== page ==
As written recently by Jonathon Van Maren, "For all his many faults, Cohen is nothing if not unblinking. His work shows a clear and progressively growing disillusionment with our throwaway culture’s crude approach to everything good and beautiful, and his words often smolder with contempt.
"In Diamonds in the Mine, for example, he mourned the transformative effect of the Sexual Revolution on people:
Ah, there is no comfort in the covens of the witch,
some very clever doctor went and sterilized the bitch,
and the only man of energy, yes the revolution’s pride,
he trained a hundred women just to kill an unborn child.
"Such lines have attracted the ire of some of his feminist fans, who began to identify an anti-abortion ethic throughout his work. One pointed to Cohen’s The Story of Isaac, where he condemns those who ‘stand above them now, your hatchets blunt and bloody’:
You who build these altars now
To sacrifice these children,
You must not do it anymore.
A scheme is not a vision.
"Another (feminist) wrote that Cohen’s famous Dance Me To The End Of Love was suspect because of these lines:
Dance me to the children who are asking to be born
Dance me through the curtains that our kisses have outworn
Raise a tent of shelter now, though every thread is torn
Dance me to the end of love….
"More revealingly and certainly more grotesquely, a third pro-choice writer claimed that Cohen was condemning abortion in Teachers:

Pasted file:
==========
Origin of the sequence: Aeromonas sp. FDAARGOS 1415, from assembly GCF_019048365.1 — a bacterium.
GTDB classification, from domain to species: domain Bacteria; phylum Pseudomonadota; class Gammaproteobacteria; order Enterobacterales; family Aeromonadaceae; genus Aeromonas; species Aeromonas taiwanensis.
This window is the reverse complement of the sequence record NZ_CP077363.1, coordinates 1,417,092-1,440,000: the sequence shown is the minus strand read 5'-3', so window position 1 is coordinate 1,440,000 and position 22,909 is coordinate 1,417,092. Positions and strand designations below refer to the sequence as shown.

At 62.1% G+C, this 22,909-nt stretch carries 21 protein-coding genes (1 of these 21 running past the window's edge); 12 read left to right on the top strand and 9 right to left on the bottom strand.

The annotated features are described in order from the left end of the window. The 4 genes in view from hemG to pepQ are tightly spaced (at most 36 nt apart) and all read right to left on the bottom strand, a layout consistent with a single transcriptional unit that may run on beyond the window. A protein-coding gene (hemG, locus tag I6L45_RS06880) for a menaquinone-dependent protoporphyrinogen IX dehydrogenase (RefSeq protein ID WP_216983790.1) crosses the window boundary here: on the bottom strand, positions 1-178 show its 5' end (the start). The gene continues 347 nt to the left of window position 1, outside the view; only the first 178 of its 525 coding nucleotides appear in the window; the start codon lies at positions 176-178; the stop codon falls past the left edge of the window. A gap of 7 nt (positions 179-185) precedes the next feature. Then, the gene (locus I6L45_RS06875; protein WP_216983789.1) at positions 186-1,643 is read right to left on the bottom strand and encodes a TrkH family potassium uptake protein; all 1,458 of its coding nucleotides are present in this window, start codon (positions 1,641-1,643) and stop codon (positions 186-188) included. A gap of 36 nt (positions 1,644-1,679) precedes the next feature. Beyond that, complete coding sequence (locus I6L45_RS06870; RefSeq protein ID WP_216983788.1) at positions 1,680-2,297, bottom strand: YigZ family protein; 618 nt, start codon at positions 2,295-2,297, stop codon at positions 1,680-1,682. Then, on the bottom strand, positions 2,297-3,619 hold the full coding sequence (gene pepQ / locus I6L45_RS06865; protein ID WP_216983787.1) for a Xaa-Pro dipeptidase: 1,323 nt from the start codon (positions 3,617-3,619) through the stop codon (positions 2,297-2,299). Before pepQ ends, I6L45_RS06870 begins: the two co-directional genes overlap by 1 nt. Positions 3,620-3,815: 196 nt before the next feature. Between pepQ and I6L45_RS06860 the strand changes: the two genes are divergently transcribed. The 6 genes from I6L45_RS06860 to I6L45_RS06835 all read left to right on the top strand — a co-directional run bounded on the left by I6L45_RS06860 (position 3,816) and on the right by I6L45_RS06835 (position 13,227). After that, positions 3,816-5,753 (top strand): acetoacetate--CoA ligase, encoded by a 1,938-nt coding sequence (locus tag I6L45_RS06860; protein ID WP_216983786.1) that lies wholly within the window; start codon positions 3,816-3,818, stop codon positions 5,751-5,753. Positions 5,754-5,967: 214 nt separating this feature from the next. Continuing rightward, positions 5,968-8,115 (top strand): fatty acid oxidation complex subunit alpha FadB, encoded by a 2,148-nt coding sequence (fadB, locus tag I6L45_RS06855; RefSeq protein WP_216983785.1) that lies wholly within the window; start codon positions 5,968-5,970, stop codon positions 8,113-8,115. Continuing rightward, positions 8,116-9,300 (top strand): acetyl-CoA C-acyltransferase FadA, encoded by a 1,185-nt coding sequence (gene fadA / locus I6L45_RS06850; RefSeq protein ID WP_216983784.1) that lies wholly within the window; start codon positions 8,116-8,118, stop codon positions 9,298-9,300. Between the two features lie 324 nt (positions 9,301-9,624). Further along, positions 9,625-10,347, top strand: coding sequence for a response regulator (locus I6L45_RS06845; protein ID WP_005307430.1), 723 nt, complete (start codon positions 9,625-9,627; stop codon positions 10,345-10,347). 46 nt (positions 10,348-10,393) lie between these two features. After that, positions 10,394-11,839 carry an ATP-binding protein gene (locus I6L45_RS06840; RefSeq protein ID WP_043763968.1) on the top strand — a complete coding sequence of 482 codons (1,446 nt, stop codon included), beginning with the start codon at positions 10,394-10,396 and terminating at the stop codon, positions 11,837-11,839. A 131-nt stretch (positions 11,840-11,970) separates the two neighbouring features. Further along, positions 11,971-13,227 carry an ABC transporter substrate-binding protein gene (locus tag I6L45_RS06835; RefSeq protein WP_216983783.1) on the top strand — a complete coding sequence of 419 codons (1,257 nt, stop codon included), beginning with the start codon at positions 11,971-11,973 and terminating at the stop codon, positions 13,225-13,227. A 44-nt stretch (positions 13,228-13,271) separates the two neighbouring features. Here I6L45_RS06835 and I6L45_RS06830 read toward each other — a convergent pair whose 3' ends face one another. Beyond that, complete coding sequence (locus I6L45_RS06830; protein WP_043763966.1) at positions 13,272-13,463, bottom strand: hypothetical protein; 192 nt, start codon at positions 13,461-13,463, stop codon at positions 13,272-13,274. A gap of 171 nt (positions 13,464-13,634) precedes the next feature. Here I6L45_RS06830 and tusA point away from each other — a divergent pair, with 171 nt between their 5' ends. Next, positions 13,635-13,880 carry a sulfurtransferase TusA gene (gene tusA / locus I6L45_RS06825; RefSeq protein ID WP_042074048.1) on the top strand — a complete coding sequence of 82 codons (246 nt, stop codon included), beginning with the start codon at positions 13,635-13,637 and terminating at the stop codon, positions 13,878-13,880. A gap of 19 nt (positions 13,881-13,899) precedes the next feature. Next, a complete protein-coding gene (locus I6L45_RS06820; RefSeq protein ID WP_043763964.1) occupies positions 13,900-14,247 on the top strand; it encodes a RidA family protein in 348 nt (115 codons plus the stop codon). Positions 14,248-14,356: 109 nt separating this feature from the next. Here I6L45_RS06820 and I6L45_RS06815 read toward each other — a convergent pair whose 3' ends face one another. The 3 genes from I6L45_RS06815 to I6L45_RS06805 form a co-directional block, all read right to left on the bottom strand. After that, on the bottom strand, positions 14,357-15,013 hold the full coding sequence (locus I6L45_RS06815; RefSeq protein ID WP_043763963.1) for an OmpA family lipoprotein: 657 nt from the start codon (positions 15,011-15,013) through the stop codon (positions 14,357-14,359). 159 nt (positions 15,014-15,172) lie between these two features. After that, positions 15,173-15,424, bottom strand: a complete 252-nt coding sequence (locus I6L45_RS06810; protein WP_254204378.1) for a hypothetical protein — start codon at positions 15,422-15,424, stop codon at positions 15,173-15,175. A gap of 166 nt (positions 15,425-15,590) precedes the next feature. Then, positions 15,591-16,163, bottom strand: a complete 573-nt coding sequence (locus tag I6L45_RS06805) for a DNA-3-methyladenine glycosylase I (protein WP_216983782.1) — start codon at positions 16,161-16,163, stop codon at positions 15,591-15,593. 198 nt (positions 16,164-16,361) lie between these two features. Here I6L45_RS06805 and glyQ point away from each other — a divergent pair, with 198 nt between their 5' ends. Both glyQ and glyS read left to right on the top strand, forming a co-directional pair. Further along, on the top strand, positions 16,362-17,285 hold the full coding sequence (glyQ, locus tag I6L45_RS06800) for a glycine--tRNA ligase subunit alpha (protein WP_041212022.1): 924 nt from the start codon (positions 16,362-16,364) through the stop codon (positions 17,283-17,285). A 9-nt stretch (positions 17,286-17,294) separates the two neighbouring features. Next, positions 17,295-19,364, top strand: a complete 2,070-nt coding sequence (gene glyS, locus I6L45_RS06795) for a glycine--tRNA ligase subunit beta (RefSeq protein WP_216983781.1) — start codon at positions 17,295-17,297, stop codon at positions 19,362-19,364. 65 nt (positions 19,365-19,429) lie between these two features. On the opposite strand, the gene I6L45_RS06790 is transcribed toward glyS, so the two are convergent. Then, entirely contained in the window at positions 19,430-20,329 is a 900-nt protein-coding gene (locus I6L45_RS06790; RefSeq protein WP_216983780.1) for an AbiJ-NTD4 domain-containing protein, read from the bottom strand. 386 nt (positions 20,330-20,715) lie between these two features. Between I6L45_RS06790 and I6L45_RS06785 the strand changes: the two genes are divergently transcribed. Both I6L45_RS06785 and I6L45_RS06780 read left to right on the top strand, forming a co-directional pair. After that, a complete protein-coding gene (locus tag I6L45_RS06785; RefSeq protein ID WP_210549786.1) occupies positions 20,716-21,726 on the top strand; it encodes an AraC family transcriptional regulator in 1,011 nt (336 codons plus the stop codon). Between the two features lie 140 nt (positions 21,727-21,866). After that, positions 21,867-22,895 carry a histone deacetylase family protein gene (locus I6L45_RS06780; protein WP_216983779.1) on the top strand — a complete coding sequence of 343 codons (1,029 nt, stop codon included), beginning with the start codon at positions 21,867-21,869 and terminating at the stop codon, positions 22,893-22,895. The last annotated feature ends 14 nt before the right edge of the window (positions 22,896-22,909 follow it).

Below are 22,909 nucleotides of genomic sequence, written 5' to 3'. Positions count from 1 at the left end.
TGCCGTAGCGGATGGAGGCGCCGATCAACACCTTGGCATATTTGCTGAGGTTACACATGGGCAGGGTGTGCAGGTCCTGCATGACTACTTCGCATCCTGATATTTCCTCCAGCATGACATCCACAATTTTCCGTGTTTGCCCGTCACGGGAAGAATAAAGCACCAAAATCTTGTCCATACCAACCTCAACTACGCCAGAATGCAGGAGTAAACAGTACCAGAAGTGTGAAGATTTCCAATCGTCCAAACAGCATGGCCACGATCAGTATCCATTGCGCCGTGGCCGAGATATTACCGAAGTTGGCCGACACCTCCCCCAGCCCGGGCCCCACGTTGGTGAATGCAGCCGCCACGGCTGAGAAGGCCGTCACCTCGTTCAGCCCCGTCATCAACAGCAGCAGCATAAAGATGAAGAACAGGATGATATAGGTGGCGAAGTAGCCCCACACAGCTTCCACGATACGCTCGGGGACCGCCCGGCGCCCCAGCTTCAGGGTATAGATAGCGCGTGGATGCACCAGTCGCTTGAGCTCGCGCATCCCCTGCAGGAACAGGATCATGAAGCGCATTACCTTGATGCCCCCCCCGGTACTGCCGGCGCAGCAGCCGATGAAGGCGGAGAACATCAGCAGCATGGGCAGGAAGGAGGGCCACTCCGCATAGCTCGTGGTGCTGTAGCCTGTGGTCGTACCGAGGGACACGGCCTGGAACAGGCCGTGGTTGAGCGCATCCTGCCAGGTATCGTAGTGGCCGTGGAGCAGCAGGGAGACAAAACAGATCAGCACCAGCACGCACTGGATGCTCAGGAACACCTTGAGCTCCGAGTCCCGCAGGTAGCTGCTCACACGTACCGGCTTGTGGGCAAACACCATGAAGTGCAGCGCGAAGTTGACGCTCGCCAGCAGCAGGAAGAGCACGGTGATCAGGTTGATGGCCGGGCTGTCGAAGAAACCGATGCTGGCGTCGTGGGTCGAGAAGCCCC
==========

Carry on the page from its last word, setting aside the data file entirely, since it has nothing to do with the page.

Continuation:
Some girls wander by mistake
into the mess that scalpels make.
"Cohen’s vision and insight are so far removed from the jingles produced by the shallow and interchangeable faces of today’s musical marionettes that his words become riveting. Cohen sees more than most poets, and certainly more than most musicians. He sees the ugliness lurking just beneath the buzz of the mad pursuit of pleasure, and he sees the bloody hangover in the haze of the horizon. His lines bemoan the loss of innocence, and he conjures up the image of tiny humans in trash bins on street corners, and he warns us that innocence discarded leads to innocents destroyed.
"And though he is not a Christian, at one point in his dystopian vision there is a crack, and the light gets in: The choice that stands before the world, he writes, is ‘Hiroshima or Christ.’" Leonard Cohen against the sexual anarchists
Now I’ve heard there was a secret chord
That David played, and it pleased the Lord
But you don’t really care for music, do you?
It goes like this
The fourth, the fifth
The minor fall, the major lift
The baffled king composing Hallelujah
Your faith was strong but you needed proof
You saw her bathing on the roof
Her beauty and the moonlight overthrew you
She tied you to a kitchen chair
She broke your throne, and she cut your hair
And from your lips she drew the Hallelujah
You say I took the name in vain
I don’t even know the name
But if I did, well really, what’s it to you?
There’s a blaze of light
In every word
It doesn’t matter which you heard
The holy or the broken Hallelujah
I did my best, it wasn’t much
I couldn’t feel, so I tried to touch
I’ve told the truth, I didn’t come to fool you
And even though it all went wrong
I’ll stand before the Lord of Song
With nothing on my tongue but Hallelujah